After three months, it was clear we had reached our apex. We had a routine; every morning, Grey was taken out and walked across to his field, and then Razzle was released to hers. When she appeared he would whinny a high shrill call, and she would rush to him, all clumsy and beautiful and they would nuzzle and coo. The day was spent grazing or laying down on either sides of a fence. They could never be together. Both were too broken, and he was a stallion. This was as close as they were allowed. Sometimes Razzle would go and talk to the other horses, if she wasn’t being doted on my a human, and coo to the herd. A herd she could never join.

As pain increased, our solutions disappeared; a decision had to be made. Oberon was on increased pain meds with decreasing results. Second x-rays showed infection around the coffin bone and further degradation of the bone itself, which can’t be repaired or replaced. Razzle showed worsening movement, which increased her chance of injury, and eliminated her chance for ever sharing turnout with another horse. When the grey boy went, which needed to be soon, Razzle would be alone. It was decided to send the pair out together. We had healed the part of their spirit and both were at peace, but we could not heal their bodies.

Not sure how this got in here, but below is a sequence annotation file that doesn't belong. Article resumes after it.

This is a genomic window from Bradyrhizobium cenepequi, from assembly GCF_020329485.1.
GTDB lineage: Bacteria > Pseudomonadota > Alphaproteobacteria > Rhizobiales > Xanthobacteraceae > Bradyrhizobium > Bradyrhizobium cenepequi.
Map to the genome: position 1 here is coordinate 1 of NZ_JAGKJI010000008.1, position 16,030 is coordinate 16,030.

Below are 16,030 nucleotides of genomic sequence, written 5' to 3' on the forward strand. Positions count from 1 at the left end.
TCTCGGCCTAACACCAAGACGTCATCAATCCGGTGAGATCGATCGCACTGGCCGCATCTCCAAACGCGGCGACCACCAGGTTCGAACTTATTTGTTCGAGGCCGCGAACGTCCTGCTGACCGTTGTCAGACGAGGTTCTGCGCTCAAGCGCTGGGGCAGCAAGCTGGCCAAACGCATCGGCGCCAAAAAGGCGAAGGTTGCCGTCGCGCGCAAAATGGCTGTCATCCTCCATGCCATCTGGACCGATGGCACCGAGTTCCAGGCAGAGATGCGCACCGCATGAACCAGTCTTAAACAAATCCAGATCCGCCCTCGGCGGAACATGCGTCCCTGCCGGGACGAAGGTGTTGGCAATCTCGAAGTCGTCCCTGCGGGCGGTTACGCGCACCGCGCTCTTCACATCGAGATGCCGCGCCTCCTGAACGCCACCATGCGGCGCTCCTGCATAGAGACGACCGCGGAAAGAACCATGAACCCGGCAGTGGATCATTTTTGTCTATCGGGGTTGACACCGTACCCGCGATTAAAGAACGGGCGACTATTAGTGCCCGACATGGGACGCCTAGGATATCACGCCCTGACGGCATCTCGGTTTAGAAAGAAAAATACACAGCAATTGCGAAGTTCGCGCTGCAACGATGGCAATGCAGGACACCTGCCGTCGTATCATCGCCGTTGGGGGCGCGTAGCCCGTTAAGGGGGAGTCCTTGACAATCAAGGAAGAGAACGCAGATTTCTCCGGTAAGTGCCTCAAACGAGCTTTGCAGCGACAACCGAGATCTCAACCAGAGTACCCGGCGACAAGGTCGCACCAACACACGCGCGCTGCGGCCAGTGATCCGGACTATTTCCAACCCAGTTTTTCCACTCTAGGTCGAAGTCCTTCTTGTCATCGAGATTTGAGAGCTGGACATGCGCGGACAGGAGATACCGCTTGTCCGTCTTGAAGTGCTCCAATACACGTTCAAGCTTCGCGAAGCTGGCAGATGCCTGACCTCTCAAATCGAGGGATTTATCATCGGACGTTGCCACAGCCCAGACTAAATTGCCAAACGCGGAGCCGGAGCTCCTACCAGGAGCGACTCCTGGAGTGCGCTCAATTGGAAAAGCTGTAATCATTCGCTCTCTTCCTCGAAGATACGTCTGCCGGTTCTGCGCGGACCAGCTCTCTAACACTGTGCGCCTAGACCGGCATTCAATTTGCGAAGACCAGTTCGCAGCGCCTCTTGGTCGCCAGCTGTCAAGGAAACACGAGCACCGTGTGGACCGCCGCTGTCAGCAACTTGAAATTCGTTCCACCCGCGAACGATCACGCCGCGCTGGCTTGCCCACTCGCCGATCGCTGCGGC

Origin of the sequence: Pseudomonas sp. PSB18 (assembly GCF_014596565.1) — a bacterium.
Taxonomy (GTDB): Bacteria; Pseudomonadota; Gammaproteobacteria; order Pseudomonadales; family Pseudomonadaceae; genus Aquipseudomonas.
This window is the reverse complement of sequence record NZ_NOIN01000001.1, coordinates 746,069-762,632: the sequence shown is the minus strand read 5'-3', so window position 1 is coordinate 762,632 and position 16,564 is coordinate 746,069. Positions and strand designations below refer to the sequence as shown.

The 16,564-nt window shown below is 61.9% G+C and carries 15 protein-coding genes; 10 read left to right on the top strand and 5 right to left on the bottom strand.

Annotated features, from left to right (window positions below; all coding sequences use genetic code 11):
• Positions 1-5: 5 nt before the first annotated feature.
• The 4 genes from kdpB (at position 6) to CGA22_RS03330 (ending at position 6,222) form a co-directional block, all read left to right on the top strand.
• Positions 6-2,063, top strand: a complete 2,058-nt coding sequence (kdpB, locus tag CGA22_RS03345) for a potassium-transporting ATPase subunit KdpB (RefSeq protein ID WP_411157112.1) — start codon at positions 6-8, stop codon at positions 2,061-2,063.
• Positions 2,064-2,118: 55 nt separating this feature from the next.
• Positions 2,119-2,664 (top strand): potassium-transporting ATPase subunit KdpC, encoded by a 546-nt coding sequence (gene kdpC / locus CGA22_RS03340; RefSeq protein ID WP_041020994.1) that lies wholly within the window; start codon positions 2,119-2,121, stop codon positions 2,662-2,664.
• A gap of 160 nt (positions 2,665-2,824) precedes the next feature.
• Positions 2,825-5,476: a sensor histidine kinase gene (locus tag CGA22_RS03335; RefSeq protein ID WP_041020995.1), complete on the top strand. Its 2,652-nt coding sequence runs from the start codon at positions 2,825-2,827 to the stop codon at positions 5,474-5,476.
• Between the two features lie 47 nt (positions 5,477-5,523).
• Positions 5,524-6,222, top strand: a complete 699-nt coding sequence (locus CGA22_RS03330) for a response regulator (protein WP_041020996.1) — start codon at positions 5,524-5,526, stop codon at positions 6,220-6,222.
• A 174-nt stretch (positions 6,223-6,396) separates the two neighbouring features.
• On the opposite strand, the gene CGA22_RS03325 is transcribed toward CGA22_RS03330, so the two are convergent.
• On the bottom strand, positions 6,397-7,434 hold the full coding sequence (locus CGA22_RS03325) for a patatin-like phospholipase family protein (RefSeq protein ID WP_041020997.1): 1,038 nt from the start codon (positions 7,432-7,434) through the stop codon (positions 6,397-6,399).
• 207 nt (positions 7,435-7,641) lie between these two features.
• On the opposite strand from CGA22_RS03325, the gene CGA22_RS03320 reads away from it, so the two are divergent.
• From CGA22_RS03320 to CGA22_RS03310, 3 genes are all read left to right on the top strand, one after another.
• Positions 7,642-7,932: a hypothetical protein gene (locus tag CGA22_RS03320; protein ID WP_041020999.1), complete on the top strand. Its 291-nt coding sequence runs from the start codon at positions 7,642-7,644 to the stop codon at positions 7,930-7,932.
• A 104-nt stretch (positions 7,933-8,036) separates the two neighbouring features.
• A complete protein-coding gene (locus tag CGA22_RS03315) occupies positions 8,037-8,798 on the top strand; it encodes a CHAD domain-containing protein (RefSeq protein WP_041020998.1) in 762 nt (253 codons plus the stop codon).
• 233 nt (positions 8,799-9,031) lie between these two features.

“But I could have told you, Vincent
This world was never meant
For one as beautiful as you…”